Microsoft is fighting on multiple fronts in its 100-year technology war. Acknowledged, Microsoft has notched just 35 years, but the company is good for another 65 if it can recruit a few more generations of Bill Gates generals to lead the charge. And make no mistake, dominating markets is what companies, and unfortunately many nations, are bred to do. Survival of the DNA, the fittest, the most persistent and cunning.
The first 35 years were about DOS, Windows and Office. The next 65 or so will be about providing the global the operating system for the Internet and its successors.
Microsoft’s battles started with IBM, Apple, Sony and a few others in the pre-commercial Internet days of the 20th century. But now the focus is on Google. The bid to acquire Yahoo has been Microsoft’s the major thrust so far. But it added another battlefront with the acquisition of Danger for an estimated $500 million. As Om Malik points out:
The reason for this deal is more than just acquiring “consumer expertise,” as the company kept repeating yesterday. Danger’s software-as-a-service technology can offer “Microsoft Services” such as Search, Windows Live Mail and Messenger on the Danger platform, using it to compete with Google Android.
Competing with Android, Google’s Linux-based, open operating system for mobile devices, has become another Microsoft priority. The opportunity to sell ads and deliver applications on mobile devices will grow exponentially, and Google is poised to move into the market in a big way, going up against not just Microsoft but also behemoths like Nokia.
The velociraptor stalking of Yahoo isn’t just about search and ads, which is how Microsoft CEO Steve Ballmer characterizes the potential union.
“There’s already about $40 billion a year sold in search advertising, and in our desire to be a world leader in Internet search and Internet advertising, it helps us a lot to acquire Yahoo,” Ballmer said during speech this week.
That is indeed the more immediate gap Microsoft is trying to bridge with Yahoo. But as I have been saying, there is another motive that has equally important impact on the landscape. Over the next several years a few giants will by vying to be the home base for billions of users, a meta-aggregator or dashboard with an individual’s feeds preferences, feeds and widgets. Think of it as the super start page built on an open application framework. At this point Yahoo is the leader with its home pages and MyYahoo and that has to be an attractor for Microsoft.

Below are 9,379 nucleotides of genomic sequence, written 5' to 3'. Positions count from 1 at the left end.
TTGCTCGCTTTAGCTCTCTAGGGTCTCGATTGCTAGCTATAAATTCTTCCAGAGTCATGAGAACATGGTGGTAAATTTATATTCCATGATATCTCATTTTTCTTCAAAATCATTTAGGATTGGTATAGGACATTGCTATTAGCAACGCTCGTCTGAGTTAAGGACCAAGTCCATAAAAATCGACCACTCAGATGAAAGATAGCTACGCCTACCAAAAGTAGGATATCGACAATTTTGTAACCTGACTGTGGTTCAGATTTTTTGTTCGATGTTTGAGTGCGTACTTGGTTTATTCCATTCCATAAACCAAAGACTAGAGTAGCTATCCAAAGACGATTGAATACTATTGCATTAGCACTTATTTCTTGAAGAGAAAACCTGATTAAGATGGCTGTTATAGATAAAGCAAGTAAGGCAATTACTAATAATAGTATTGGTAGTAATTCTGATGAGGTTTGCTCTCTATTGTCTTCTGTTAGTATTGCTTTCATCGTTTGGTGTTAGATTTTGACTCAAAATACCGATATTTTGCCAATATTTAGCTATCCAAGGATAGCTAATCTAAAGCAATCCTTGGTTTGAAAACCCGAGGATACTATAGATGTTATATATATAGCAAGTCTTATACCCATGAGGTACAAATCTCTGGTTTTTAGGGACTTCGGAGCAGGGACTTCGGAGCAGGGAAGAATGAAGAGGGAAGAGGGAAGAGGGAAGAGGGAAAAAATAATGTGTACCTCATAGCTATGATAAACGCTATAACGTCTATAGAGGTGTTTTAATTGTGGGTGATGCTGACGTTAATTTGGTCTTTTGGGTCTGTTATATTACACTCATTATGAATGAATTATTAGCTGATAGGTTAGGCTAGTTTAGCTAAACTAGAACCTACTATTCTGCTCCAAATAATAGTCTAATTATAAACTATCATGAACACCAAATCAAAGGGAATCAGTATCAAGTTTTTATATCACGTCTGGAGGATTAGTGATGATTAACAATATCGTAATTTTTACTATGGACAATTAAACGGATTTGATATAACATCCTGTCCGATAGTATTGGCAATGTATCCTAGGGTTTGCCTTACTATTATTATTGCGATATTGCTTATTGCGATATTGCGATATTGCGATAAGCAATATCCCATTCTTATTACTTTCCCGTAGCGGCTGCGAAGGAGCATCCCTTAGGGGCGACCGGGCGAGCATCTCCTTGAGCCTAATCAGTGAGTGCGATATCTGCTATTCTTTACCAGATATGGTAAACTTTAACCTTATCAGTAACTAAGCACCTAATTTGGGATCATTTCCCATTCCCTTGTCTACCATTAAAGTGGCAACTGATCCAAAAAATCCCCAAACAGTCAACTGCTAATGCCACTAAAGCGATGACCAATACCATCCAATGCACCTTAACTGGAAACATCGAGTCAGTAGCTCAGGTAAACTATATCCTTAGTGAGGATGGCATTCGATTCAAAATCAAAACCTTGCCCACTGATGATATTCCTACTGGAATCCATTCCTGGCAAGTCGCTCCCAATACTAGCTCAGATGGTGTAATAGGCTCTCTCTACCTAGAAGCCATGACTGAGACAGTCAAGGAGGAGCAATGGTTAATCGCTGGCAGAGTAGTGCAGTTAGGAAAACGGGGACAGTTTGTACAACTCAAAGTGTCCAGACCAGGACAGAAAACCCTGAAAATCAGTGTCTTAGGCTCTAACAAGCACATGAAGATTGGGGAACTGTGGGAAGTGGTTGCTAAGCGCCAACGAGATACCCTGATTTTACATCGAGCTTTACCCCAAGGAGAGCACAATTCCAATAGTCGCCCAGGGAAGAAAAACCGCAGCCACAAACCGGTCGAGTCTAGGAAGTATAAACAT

In addition, Office applications are moving to cloud, and consolidating the market of Internet users via Yahoo provides a ready-made distribution channel for its Live services and applications.
Steve Gillmor is paying attention. He wrote:
Microsoft’s Yahoo takeover, whether successful short or long-term, marks an historic change in Microsoft’s perception of its role at the center of the computing universe. Certainly Google’s rise has focused the Redmond mind on the task it must confront, not just with Google’s advertising dominance but also its dagger to the heart of Microsoft’s crown jewels, Office. At its most basic level, the Yahoo deal allows Microsoft to clone Google Apps and blunt the hemorrhaging of a new Net-aware generation away from the current hardware bound Office.
We can argue whether the forced merger of MSN/Live and Yahoo’s services will be easy or difficult, but those who predict distraction and brain drain should remember that Ray Ozzie was the central factor in the IBM/Lotus acquisition that allowed continuity and pragmatics to preside over what turned out to be a successful combination. Notes and Domino achieved a critical mass in resources and seats that it needed to blunt the Y2K Exchange challenge, and IBM bought the time it needed to invest in open source and build out a platform for Global Services to ride on.
Similarly, Microsoft can use the Yahoo seats to deliver an 80-20 version of Office while financing the transition with improved response for brand advertising hung off of Yahoo media properties and rich media services such as Flickr. Banner ads don’t attack Google’s advertiser/relevance stranglehold, but they do pay for the migration to an on-demand Office clone and give Microsoft time to confront the real Google threat: control of an Internet operating system.
Where Windows achieved its lock-in based on control of the hardware base, an Internet operating system requires a different equation: the engagement of the user, or put another way, getting and retaining the attention of the user. This social contract is one where Microsoft has a fighting chance of success, and significantly, one where Google has its challenges. Recent attempts by Google to use data collected in Gmail as social graph gestures with Google Reader shared feeds underline how difficult it is to use data collected under one social contract to seed an emerging one.
The Internet operating system is more of a more open framework and set of services and APIs, not a proprietary walled garden (other than the precious, secret algorithms) similar to Windows. Combining Microsoft and Yahoo afford a chance – no certainty of victory – to “retain the attention of the user,” as Steve said. And, if Microhoo can command the attention of a billion users the ads will follow.
The Microsoft-Google battleground is shifting. Google’s approach is informed by its dominant search position. Microhoo would start from its stronger applications and communications services. But they are both heading to the same destination, as the brand and software stack that wins the hearts, minds, attention and wallets of a few billion Internet users.